Ian Paisley, the raucous agitator who, in his old age, surprised the world by becoming Sinn Fein's genial governmental partner, has been around for so long that Northern Ireland is scarcely imaginable without him.
Yet his Democratic Unionist party has been so damaged by a recent stream of sleaze allegations that the focus in Belfast has now turned to a notion that was previously unthinkable: politics after Paisley.
With his 82nd birthday looming in April, everyone is speculating on just how long Northern Ireland's First Minister will stay in office. He is in belligerent mood – "I have a fairly hard rhinoceros skin," he growled this week – and has declared his intention to stay until 2011. Hardly surprising for a man whose outsize career has been extraordinary as much for its intensity and longevity as for its final surprise twists.
But events are moving rapidly, and few think he will still be here in a year's time.
Until recent months, Mr Paisley clearly saw himself as set for a long and comfortable innings: attaining power had taken him four decades and once in office he was clearly enjoying himself. His lifelong aversion to having anything to do with republicans seemed to melt away as power beckoned, his relationship with Sinn Fein's Martin McGuinness so close and so cordial that they became known as "the Chuckle Brothers".
Mr Paisley's prestige among protestants was so great that a large majority of them accepted, after the initial shock, that the time had come to share power with Sinn Fein.But that prestige has now been dented, not through his actions but those of his son, Ian Paisley Jnr, who has served both as junior minister and as his father's personal helpmate at Stormont.
Junior, as he is known, is not a popular figure, and as a steady drip of sleaze allegations emerged during the past four months, few in his party leapt to his public defence. Many in the ranks, in fact, made little attempt to disguise their pleasure at his problems, regarding his political prominence not due not to any innate ability but to the sponsorship of his powerful father.
The revelations centre on Junior's relationship with a wealthy developer in the North Antrim constituency in which the two Paisleys are based. Some stories concerned possible developments of the Giant's Causeway natural attraction, as well as the purchase of a house from the developer. Then emerged news that Junior was drawing pay not only from his Belfast ministerial job but also as a Westminster researcher for his father. Next came the revelation that the two Paisleys had been paying unusually high rent for political premises.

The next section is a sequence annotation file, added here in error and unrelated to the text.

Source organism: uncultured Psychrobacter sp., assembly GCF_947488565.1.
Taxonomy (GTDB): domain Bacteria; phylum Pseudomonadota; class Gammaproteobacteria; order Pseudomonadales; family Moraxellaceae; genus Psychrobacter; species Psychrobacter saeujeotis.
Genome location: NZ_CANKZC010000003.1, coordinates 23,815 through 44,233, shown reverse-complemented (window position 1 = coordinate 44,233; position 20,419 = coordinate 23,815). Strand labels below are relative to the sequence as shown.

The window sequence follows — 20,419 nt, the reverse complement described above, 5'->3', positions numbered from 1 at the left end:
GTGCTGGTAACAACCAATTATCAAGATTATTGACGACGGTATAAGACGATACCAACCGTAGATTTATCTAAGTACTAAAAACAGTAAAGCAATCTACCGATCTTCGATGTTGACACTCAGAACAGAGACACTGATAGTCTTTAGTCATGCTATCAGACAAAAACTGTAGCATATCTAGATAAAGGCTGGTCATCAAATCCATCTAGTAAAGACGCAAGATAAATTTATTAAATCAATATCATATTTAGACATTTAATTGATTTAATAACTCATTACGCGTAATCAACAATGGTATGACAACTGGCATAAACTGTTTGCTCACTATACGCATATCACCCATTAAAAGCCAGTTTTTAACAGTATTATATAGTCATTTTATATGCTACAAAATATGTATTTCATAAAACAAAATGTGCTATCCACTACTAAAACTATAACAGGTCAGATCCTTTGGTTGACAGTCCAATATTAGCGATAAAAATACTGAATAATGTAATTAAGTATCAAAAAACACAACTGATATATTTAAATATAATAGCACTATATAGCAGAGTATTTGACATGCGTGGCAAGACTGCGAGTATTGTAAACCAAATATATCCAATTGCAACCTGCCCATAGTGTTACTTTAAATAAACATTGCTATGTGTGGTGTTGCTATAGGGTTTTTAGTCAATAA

Although reporters have been zealously investigating Junior's affairs, they have turned up no "smoking gun" of illegality. Nonetheless, his private financial dealings have gone down badly within a party that prides itself on being straitlaced and puritanical. A loss of a recent council by-election which the DUP had expected to win served both as a wake-up call to the party and the last straw for Junior's ministerial career.
He resigned his ministry, though insisting he had done nothing wrong and asserting yesterday that "the Paisley brand" had not been damaged. But he is almost alone in that assessment.
In any case, senior party figures have, in recent months, been gently telling the First Minister that he cannot stay for ever, and should be planning an orderly succession process. Setting a departure date would be a good idea, they have gently suggested, allowing him to depart the stage with grace and dignity.
Mr Paisley has, however, declined to do so since he – and everyone else – knows that this would render him a lame-duck figure.
But he is now more of a figurehead than a dynamo in the government, leaving much of the heavy administrative lifting to Peter Robinson, the Finance minister, and other heads of department. The fact is Mr Paisley has no huge agenda to push through: for him taking power was itself the pinnacle of his achievement and ambitions. So if he leaves it will not disrupt any great plans. The expectation of most – and the hope of practically everyone supportive of the administration – is that Mr Robinson will take over.
The other serious potential contender, Nigel Dodds, shows little appetite for a contest. Mr Robinson has great experience, having been Mr Paisley's deputy for three decades, and ability.
He is also highly supportive of power-sharing, and although he is not one of nature's chucklers, he has worked well with Mr McGuinness and other republican ministers. Hopes are high that a new Robinson-McGuinness team would function well, probably making up in efficiency for anything it may lack in geniality.
Interestingly, Sinn Fein has been a model of restraint, keeping criticism of Junior to an absolute minimum and offering nothing but support to his father. Like everyone else, they are hoping for a smooth transition.
Whenever Mr Paisley goes, the family name will not disappear. His wife is in the House of Lords, Junior wants a Westminster seat and two Paisley daughters are employed at the Assembly. The question now is whether he will deploy his rhinoceros skin to tough it out, or whether he should go soon rather than wait to be pushed.
If he decides to go, May would offer a good moment, since it will bring a landmark investment conference and the first anniversary of the formation of the Paisley-Sinn Fein administration.
He will have time to ponder exactly when the era should end. He will be pondering, too, the role of his son in hastening his departure, and on the ironic biblical ring to the fact that the sins of the son are being visited on the father.